The ship-salvaging simulation game will cost more in 1.0 form, and it’s coming to consoles later
Hardspace: Shipbreaker is a simulation game about, well, working a job — a really cathartic salvage job that happens to be in space. It’s a game about tearing the prized tech out of spaceships in order to (eventually…) pay off an astronomical debt. If that concept speaks to you, you’ll want to keep an eye out: Hardspace: Shipbreaker is nearing its 1.0 release.
The end of the Early Access road is in sight, as explained in a blog post by developer Blackbird Interactive. The team’s current estimate places the 1.0 version of Hardspace: Shipbreaker in the spring 2022 window, and the docket includes a feature that players have craved for a long time — the ability to save a ship that’s in progress and just walk away for the night. There’s also an end to the campaign with Act III, though you can keep breaking ships “once the story has finished.” It’s a beefy 15-hour-plus game as is.
Along with Steam Achievements, 1.0 will also have “tons of bug fixes, optimizations, and stability improvements.” If you’re already playing, heads-up: resets are still a concern.
“We know that [player progression resets] can be frustrating to existing players, but it’s an unfortunate necessity when introducing new campaign content,” said the studio. “As the full release adds Act III and revises some portions of Act I and II, as well as rebalancing progression, we needed to reset progress one final time.”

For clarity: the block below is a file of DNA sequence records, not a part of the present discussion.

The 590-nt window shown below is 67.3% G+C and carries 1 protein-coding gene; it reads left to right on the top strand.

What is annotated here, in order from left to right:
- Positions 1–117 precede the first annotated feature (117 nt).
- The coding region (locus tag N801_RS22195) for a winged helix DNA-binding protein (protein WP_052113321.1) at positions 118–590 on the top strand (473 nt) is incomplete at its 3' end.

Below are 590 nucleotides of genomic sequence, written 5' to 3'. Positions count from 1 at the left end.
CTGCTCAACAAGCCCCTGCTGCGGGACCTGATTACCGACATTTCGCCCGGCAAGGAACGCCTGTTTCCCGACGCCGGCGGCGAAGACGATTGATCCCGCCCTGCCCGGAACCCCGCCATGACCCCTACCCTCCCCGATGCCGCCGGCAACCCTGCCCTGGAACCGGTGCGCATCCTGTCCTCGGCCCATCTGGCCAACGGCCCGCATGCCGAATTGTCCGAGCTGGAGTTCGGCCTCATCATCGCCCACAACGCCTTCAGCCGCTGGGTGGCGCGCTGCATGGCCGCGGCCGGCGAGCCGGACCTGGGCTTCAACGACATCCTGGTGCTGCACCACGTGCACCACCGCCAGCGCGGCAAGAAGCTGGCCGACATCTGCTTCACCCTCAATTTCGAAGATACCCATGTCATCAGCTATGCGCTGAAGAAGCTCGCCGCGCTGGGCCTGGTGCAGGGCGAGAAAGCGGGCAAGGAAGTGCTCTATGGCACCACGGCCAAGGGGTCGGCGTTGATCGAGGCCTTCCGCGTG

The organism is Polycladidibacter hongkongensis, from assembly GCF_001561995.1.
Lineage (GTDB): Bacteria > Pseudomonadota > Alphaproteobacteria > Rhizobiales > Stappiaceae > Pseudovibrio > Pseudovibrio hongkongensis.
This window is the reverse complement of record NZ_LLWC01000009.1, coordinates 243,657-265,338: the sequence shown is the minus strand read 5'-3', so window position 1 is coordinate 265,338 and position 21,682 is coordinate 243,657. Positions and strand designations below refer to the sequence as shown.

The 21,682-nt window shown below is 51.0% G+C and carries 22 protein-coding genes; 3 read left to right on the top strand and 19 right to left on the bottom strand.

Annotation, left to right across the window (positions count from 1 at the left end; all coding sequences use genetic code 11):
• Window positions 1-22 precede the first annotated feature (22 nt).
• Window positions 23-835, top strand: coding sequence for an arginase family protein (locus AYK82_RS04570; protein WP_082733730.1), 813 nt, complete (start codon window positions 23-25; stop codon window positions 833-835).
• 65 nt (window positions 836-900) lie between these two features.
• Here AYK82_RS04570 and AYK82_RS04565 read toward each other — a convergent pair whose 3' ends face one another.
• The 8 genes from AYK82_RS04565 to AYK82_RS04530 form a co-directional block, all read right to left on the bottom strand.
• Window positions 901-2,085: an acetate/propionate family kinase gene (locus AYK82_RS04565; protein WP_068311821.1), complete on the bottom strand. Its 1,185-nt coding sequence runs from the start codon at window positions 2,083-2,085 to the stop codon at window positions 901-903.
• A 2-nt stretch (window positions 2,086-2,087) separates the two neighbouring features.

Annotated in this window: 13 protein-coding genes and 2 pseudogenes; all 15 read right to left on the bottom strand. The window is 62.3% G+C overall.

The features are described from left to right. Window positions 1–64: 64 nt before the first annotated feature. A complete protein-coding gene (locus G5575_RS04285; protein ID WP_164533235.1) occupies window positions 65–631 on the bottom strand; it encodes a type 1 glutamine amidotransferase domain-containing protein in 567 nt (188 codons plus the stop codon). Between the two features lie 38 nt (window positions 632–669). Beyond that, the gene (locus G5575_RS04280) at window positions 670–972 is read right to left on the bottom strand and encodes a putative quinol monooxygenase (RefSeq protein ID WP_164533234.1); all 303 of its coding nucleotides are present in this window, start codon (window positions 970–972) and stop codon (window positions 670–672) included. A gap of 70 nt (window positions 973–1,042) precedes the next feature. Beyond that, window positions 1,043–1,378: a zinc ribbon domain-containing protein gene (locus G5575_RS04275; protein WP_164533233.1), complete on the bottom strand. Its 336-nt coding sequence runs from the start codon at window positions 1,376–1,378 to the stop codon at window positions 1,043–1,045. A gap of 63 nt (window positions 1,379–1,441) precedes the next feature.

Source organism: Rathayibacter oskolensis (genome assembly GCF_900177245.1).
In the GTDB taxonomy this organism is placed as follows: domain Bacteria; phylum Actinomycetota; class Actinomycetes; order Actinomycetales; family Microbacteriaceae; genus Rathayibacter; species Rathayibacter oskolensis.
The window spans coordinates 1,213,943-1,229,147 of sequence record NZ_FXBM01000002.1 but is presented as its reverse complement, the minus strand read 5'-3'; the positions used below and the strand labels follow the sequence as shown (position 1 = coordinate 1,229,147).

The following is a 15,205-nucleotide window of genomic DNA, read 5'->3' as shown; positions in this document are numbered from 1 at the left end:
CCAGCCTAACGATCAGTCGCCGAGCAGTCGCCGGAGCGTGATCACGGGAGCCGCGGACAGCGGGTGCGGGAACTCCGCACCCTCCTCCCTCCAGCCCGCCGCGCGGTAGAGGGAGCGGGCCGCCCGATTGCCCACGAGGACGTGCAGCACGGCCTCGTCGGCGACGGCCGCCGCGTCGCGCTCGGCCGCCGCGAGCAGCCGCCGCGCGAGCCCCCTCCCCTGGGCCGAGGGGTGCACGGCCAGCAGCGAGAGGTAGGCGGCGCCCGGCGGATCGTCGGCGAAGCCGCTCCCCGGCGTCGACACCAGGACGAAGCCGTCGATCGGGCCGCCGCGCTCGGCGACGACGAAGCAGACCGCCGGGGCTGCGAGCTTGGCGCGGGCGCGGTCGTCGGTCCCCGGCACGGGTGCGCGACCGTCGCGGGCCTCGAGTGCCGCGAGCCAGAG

As tends to be the case with Early Access, Hardspace: Shipbreaker will cost more as a 1.0 release. It’s $24.99 today, but it’ll be $34.99 once it sheds the Early Access banner.
There are few Early Access games I genuinely care enough about to keep tabs on them month-to-month. For everything else, it’s nice to check back in right before the 1.0 version lands knowing that so much stuff has been brewing behind the scenes.
While Hardspace: Shipbreaker is a PC-ass PC game, Blackbird is planning a console version, too. That’ll be coming down the road — the porting “work has already started” — so it’s just a matter of time. And more improvements will be made to the PC version post-1.0.
“We originally planned for a single year. In the end, the ability to test features and gain player feedback and data in real time proved so valuable to development, and so rewarding as developers, that we decided to extend our time in Early Access to just under two years,” said the developers. “We can’t wait to share what’s next with all of you, whether it’s more Shipbreaker or another brand-new world!”
[Image Credit: IcyGlare]